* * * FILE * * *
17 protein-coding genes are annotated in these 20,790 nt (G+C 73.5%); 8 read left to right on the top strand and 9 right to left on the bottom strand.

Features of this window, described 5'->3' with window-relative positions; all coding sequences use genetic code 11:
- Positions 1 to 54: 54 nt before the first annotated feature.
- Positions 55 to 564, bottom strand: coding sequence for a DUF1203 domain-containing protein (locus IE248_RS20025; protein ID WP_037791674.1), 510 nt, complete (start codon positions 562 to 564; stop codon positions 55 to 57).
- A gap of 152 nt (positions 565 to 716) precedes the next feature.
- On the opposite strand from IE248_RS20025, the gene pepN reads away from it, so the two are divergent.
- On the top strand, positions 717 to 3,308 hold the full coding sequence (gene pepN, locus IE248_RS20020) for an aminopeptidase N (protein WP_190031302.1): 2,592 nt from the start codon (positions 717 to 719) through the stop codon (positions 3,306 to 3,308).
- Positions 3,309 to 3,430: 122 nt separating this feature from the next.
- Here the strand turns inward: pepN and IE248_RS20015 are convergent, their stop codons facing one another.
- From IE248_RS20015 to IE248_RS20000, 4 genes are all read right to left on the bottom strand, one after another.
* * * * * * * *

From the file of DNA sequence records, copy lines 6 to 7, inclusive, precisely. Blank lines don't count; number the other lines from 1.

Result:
- On the opposite strand from IE248_RS20025, the gene pepN reads away from it, so the two are divergent.
- On the top strand, positions 717 to 3,308 hold the full coding sequence (gene pepN, locus IE248_RS20020) for an aminopeptidase N (protein WP_190031302.1): 2,592 nt from the start codon (positions 717 to 719) through the stop codon (positions 3,306 to 3,308).